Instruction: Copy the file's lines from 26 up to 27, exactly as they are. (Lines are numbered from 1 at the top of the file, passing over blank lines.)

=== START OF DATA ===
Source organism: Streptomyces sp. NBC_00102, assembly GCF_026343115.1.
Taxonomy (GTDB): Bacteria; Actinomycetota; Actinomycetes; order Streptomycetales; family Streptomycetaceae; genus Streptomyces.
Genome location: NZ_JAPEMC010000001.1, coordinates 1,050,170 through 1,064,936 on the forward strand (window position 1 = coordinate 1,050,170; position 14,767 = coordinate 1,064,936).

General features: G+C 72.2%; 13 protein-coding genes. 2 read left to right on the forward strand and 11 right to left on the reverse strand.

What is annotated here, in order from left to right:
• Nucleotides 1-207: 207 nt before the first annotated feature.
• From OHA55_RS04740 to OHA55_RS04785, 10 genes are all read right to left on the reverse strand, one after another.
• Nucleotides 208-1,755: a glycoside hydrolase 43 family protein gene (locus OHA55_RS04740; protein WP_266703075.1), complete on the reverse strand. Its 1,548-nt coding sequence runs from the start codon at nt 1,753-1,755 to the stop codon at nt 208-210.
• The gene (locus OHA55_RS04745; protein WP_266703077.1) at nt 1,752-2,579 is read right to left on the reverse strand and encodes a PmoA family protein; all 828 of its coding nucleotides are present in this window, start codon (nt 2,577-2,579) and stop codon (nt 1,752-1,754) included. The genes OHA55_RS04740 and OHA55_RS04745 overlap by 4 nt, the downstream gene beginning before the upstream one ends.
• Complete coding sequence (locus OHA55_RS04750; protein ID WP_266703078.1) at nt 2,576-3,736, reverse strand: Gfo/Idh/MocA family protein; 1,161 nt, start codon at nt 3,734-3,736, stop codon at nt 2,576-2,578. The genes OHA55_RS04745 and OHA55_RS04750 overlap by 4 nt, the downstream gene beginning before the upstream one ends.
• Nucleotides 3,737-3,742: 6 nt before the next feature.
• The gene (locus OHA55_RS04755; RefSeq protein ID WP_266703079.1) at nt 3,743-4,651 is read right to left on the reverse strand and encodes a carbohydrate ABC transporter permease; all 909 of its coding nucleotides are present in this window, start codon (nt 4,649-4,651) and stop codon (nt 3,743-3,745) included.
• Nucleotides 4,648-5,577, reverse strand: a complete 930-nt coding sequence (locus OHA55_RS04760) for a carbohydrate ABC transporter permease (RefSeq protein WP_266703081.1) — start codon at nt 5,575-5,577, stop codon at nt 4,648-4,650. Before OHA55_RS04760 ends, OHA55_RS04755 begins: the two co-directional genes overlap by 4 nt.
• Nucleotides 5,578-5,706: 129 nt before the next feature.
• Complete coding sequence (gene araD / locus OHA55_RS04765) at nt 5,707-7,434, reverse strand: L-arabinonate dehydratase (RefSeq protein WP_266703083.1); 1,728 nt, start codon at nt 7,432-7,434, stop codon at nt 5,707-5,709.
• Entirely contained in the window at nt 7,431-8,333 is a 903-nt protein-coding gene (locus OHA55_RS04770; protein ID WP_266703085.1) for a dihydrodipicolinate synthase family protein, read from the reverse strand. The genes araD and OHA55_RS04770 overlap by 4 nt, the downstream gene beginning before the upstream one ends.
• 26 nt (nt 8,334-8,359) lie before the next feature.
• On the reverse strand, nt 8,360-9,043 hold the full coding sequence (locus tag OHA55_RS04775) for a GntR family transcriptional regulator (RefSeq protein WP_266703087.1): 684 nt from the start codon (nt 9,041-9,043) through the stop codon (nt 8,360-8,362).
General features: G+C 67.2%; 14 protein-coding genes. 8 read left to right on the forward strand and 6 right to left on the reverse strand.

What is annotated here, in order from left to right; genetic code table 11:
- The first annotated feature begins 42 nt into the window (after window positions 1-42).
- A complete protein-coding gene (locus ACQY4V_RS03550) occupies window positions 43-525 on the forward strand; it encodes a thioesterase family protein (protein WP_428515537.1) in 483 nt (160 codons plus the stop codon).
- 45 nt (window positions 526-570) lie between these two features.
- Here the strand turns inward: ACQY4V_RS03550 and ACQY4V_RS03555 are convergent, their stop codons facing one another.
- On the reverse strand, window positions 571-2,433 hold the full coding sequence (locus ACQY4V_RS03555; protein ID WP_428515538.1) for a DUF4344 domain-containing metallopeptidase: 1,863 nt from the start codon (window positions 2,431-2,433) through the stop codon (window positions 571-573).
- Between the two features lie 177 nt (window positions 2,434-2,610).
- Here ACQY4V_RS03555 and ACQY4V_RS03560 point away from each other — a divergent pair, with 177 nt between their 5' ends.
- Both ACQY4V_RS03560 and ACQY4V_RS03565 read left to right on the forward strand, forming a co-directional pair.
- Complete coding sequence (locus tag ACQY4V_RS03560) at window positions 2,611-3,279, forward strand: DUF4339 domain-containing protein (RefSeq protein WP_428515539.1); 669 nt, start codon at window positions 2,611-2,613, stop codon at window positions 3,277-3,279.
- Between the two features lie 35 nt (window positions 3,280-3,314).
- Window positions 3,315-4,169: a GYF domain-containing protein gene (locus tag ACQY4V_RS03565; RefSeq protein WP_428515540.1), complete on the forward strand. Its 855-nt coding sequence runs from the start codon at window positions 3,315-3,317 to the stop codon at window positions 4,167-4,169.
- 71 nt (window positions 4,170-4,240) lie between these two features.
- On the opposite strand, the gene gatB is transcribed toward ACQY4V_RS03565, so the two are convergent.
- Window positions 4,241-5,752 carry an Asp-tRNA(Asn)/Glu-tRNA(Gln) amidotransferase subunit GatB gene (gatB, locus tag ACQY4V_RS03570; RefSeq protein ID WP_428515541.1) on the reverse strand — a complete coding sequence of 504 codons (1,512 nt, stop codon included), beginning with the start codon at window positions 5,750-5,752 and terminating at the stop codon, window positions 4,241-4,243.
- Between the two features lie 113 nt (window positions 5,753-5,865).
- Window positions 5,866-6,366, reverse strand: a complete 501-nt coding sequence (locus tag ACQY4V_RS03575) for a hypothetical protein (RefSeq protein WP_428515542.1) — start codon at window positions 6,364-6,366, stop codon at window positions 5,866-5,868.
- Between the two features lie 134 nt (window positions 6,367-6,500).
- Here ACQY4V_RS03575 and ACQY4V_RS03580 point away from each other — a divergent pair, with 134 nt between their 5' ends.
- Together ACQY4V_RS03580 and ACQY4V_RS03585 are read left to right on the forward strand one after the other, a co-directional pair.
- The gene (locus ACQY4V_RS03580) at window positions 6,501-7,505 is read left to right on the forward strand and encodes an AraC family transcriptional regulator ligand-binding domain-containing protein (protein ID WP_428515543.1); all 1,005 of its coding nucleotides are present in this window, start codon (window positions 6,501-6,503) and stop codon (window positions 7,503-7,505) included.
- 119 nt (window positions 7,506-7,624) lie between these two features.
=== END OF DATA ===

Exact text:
- Between the two features lie 177 nt (window positions 2,434-2,610).
- Here ACQY4V_RS03555 and ACQY4V_RS03560 point away from each other — a divergent pair, with 177 nt between their 5' ends.